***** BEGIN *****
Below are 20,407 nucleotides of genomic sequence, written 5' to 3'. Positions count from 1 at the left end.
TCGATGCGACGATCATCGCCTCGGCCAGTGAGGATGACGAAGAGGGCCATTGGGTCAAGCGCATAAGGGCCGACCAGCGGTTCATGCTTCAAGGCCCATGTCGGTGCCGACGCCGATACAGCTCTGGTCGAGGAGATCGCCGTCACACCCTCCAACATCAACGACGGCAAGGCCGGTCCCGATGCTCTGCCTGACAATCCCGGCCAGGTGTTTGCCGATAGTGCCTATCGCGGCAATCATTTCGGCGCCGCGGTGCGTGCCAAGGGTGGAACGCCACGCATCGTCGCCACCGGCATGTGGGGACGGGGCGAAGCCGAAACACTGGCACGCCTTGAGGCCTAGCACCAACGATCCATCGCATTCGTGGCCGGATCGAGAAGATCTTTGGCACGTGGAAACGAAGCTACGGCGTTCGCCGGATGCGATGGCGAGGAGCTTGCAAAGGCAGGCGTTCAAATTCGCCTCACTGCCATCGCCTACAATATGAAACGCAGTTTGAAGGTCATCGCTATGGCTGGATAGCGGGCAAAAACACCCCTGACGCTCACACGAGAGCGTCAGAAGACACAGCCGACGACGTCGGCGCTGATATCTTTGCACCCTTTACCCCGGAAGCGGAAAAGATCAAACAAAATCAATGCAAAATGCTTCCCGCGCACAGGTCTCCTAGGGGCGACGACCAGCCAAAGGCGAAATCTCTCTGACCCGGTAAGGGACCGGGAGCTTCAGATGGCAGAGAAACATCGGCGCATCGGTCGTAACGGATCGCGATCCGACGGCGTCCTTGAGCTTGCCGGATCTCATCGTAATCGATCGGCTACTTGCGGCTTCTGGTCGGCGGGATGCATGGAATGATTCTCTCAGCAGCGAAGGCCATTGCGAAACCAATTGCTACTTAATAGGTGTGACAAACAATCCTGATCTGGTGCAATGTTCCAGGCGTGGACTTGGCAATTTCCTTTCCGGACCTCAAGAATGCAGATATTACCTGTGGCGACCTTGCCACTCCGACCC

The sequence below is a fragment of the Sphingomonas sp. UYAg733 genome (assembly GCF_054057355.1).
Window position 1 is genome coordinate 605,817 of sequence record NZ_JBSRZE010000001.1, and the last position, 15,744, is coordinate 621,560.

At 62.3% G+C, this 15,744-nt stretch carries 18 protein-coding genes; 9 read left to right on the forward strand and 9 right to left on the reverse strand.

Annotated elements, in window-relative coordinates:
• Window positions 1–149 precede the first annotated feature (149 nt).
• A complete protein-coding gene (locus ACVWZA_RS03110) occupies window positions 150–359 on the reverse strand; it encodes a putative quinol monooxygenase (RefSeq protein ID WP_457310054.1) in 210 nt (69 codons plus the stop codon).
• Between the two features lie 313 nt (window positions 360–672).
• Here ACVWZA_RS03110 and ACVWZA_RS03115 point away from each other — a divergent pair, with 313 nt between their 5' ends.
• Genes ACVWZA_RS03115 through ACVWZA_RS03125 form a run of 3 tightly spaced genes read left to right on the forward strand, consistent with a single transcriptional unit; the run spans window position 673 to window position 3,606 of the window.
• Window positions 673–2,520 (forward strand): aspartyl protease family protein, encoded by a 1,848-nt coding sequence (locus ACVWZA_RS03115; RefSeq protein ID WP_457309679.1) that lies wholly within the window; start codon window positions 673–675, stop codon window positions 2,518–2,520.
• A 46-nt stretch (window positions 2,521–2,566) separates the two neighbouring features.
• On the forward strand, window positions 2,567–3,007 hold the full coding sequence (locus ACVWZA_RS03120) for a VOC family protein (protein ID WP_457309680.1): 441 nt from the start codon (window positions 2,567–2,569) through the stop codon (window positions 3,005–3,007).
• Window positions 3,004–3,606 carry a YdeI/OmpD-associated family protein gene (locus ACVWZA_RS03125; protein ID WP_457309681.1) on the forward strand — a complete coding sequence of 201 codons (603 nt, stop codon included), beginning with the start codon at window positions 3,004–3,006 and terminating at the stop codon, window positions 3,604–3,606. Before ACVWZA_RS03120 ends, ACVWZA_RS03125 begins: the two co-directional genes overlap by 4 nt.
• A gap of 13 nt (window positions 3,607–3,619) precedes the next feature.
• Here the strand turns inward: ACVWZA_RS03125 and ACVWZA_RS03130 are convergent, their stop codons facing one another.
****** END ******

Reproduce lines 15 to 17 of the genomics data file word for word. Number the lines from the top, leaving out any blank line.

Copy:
• Window positions 3,004–3,606 carry a YdeI/OmpD-associated family protein gene (locus ACVWZA_RS03125; protein ID WP_457309681.1) on the forward strand — a complete coding sequence of 201 codons (603 nt, stop codon included), beginning with the start codon at window positions 3,004–3,006 and terminating at the stop codon, window positions 3,604–3,606. Before ACVWZA_RS03120 ends, ACVWZA_RS03125 begins: the two co-directional genes overlap by 4 nt.
• A gap of 13 nt (window positions 3,607–3,619) precedes the next feature.
• Here the strand turns inward: ACVWZA_RS03125 and ACVWZA_RS03130 are convergent, their stop codons facing one another.